Wednesday, August 12, 2009

Doctor King's houses of horror

I've just been reading, somewhat belatedly, Jonathan Coe's very enjoyable state-of-the-(1980s)-nation gothic satire 'What a Carve Up!'. In his author's note at the end of the book, Coe notes his 'shadowy debt' to the works of Frank King, author of 'The Ghoul' (1928), on which the 1960 movie (from which Coe took his title and elements of plot) was loosely based. Coe also says that he had been unable to trace any information on King, whose bibliography also includes such thrilling titles as 'Terror at Staups House', 'This Doll is Dangerous', 'Death of a Cloven Hoof' and 'Only Half the Doctor Died'.

This immediately tickled a memory. Last year, the Halifax Courier published this story, based on research by local historian David Glover, on the life of what it calls one of the town's famous yet perhaps forgotten sons. Frank King was indeed born in Halifax in 1892 - just a few streets away from my house, in fact - worked as a doctor in the town before quitting to write full-time (something rather appropriate to Coe's book), and died in 1958 just out at Norton Tower.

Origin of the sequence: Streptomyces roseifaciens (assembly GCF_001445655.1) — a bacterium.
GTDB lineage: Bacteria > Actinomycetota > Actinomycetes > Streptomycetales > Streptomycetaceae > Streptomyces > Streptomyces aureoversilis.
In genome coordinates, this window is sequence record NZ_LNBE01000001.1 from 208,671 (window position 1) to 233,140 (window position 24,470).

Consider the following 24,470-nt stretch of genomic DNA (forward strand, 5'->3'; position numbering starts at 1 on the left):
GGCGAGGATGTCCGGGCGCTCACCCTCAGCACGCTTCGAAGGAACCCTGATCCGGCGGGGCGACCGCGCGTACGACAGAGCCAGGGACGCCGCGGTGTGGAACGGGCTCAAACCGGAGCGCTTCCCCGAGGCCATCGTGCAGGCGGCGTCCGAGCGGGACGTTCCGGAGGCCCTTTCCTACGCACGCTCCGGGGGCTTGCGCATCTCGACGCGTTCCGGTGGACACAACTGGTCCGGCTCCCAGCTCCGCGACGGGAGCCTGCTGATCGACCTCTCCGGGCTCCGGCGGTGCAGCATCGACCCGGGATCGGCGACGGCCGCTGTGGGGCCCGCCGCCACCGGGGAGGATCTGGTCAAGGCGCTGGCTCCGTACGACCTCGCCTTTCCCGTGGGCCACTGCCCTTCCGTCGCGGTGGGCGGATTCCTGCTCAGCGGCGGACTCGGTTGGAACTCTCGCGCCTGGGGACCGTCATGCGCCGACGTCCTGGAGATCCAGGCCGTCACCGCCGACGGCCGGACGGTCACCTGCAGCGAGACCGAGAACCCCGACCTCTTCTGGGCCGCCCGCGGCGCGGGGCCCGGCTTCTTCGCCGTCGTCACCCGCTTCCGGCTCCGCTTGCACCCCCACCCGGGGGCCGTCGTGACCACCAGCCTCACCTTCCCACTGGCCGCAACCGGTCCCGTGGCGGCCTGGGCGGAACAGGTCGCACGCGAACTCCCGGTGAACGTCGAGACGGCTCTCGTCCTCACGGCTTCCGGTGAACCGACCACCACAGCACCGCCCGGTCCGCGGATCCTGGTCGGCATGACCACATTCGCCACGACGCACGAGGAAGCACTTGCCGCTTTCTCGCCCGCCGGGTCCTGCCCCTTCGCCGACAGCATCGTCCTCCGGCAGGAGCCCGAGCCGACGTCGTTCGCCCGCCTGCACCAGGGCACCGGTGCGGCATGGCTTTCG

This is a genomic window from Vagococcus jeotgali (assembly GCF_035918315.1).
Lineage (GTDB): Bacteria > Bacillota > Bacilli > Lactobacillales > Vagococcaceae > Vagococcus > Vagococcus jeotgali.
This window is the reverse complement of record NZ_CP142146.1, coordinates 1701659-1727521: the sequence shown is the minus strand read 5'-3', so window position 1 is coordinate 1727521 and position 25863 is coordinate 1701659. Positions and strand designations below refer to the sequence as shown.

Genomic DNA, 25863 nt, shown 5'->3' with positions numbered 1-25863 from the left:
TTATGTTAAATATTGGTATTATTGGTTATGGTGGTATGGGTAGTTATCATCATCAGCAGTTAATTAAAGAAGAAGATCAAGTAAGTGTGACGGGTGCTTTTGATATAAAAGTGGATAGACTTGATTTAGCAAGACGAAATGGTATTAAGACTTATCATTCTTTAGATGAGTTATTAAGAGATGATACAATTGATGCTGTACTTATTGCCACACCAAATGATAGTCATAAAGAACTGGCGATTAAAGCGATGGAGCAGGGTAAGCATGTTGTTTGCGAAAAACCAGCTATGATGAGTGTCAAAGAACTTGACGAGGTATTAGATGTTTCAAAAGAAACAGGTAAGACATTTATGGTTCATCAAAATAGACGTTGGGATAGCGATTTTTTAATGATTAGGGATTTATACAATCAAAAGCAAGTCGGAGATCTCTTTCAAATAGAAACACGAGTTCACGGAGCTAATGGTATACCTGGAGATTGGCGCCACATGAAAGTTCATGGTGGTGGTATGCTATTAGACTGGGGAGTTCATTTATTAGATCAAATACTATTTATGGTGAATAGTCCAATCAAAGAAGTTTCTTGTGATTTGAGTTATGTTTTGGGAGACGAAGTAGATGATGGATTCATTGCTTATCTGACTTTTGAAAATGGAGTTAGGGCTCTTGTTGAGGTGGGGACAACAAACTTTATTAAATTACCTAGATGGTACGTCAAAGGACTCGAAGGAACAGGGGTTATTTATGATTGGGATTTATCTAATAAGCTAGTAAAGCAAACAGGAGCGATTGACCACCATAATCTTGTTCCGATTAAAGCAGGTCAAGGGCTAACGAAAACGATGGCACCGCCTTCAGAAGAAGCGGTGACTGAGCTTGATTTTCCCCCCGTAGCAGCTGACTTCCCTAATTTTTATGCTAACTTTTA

Intriguingly, King was likely to have been writing at his offices in Rhodes Street at the time the Halifax Slasher panic struck the immediate neighbourhood.

If anyone is in touch with Coe, please do let him know.

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